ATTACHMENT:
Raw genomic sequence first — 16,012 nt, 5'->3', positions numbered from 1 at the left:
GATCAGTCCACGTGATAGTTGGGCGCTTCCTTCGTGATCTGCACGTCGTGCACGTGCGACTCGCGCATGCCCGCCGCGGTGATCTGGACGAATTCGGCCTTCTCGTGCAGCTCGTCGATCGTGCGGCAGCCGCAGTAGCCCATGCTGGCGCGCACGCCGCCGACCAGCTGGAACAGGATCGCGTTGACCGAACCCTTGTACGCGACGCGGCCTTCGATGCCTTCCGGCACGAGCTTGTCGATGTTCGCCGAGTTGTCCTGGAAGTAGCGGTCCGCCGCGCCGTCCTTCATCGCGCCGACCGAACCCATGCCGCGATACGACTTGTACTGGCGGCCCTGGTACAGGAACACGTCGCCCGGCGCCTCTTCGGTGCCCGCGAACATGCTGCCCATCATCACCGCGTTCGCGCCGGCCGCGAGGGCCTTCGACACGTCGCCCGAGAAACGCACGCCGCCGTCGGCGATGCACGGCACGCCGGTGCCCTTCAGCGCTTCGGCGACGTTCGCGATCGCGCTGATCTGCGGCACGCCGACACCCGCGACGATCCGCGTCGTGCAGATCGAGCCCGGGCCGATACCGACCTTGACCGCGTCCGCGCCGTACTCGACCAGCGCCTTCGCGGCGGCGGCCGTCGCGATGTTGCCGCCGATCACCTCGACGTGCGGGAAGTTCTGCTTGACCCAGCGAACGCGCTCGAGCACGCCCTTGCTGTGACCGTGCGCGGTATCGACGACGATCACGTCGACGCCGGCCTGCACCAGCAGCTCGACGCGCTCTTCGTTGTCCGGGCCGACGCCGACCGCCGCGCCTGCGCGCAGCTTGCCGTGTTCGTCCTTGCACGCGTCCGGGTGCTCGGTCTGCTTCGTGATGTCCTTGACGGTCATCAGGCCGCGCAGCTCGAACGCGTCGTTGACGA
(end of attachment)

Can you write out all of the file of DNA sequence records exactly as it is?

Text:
Raw genomic sequence first — 16,012 nt, 5'->3', positions numbered from 1 at the left:
GATCAGTCCACGTGATAGTTGGGCGCTTCCTTCGTGATCTGCACGTCGTGCACGTGCGACTCGCGCATGCCCGCCGCGGTGATCTGGACGAATTCGGCCTTCTCGTGCAGCTCGTCGATCGTGCGGCAGCCGCAGTAGCCCATGCTGGCGCGCACGCCGCCGACCAGCTGGAACAGGATCGCGTTGACCGAACCCTTGTACGCGACGCGGCCTTCGATGCCTTCCGGCACGAGCTTGTCGATGTTCGCCGAGTTGTCCTGGAAGTAGCGGTCCGCCGCGCCGTCCTTCATCGCGCCGACCGAACCCATGCCGCGATACGACTTGTACTGGCGGCCCTGGTACAGGAACACGTCGCCCGGCGCCTCTTCGGTGCCCGCGAACATGCTGCCCATCATCACCGCGTTCGCGCCGGCCGCGAGGGCCTTCGACACGTCGCCCGAGAAACGCACGCCGCCGTCGGCGATGCACGGCACGCCGGTGCCCTTCAGCGCTTCGGCGACGTTCGCGATCGCGCTGATCTGCGGCACGCCGACACCCGCGACGATCCGCGTCGTGCAGATCGAGCCCGGGCCGATACCGACCTTGACCGCGTCCGCGCCGTACTCGACCAGCGCCTTCGCGGCGGCGGCCGTCGCGATGTTGCCGCCGATCACCTCGACGTGCGGGAAGTTCTGCTTGACCCAGCGAACGCGCTCGAGCACGCCCTTGCTGTGACCGTGCGCGGTATCGACGACGATCACGTCGACGCCGGCCTGCACCAGCAGCTCGACGCGCTCTTCGTTGTCCGGGCCGACGCCGACCGCCGCGCCTGCGCGCAGCTTGCCGTGTTCGTCCTTGCACGCGTCCGGGTGCTCGGTCTGCTTCGTGATGTCCTTGACGGTCATCAGGCCGCGCAGCTCGAACGCGTCGTTGACGA